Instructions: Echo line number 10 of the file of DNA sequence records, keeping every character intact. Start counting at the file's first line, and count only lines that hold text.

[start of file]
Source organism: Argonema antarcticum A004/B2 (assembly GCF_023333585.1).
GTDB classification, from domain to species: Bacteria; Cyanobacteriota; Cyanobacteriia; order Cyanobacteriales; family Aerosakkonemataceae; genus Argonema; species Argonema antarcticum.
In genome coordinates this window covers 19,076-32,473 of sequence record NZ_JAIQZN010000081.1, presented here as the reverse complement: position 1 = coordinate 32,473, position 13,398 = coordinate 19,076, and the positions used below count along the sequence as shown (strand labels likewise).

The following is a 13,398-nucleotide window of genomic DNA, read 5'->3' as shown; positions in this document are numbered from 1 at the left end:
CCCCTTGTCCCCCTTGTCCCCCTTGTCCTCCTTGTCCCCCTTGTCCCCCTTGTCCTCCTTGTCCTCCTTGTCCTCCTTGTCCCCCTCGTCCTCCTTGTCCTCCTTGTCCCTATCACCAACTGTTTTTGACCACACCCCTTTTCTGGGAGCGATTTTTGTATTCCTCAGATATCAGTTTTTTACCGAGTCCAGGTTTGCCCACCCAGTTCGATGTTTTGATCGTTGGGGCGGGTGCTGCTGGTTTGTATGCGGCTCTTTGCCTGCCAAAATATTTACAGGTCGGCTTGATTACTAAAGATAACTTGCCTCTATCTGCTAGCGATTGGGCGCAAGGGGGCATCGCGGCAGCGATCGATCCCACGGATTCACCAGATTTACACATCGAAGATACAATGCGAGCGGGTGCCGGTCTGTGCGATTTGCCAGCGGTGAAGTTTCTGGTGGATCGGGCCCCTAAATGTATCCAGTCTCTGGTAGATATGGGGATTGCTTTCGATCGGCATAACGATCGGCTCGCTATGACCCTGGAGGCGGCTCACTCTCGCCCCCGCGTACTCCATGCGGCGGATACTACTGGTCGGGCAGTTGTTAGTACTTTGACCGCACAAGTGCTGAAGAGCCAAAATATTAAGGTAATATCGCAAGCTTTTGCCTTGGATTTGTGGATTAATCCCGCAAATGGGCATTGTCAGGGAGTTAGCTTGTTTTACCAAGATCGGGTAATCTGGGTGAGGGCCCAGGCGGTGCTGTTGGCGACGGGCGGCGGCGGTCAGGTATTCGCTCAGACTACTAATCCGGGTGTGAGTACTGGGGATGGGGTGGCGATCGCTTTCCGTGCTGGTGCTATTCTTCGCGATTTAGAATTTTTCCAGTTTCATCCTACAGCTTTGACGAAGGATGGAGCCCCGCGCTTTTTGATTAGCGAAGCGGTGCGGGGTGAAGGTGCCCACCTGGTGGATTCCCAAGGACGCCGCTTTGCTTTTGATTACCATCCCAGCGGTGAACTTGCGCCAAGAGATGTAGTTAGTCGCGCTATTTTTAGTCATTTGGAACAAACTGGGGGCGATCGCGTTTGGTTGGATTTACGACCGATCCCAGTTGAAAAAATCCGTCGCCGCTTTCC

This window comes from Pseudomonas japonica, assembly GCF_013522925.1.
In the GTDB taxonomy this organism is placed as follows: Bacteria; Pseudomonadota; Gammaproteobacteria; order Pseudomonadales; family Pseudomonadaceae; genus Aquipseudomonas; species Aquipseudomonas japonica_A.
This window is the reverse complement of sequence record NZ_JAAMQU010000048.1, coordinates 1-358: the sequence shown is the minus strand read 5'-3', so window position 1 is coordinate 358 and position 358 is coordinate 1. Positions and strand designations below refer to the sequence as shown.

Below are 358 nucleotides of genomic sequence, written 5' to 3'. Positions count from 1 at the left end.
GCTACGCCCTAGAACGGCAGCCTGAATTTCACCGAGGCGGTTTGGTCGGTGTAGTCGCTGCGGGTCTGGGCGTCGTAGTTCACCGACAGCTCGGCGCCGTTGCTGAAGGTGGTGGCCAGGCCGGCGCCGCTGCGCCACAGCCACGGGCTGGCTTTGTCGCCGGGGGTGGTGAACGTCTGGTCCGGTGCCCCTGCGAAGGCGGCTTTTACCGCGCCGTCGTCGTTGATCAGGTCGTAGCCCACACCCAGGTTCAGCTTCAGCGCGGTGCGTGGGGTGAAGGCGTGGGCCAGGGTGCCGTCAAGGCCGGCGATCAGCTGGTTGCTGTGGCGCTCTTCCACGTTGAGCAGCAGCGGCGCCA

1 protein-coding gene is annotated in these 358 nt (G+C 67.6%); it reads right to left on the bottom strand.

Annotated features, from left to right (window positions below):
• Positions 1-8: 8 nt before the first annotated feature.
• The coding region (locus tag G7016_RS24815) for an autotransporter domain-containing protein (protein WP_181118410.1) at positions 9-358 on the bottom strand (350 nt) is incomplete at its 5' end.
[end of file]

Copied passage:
GCTACGCCCTAGAACGGCAGCCTGAATTTCACCGAGGCGGTTTGGTCGGTGTAGTCGCTGCGGGTCTGGGCGTCGTAGTTCACCGACAGCTCGGCGCCGTTGCTGAAGGTGGTGGCCAGGCCGGCGCCGCTGCGCCACAGCCACGGGCTGGCTTTGTCGCCGGGGGTGGTGAACGTCTGGTCCGGTGCCCCTGCGAAGGCGGCTTTTACCGCGCCGTCGTCGTTGATCAGGTCGTAGCCCACACCCAGGTTCAGCTTCAGCGCGGTGCGTGGGGTGAAGGCGTGGGCCAGGGTGCCGTCAAGGCCGGCGATCAGCTGGTTGCTGTGGCGCTCTTCCACGTTGAGCAGCAGCGGCGCCA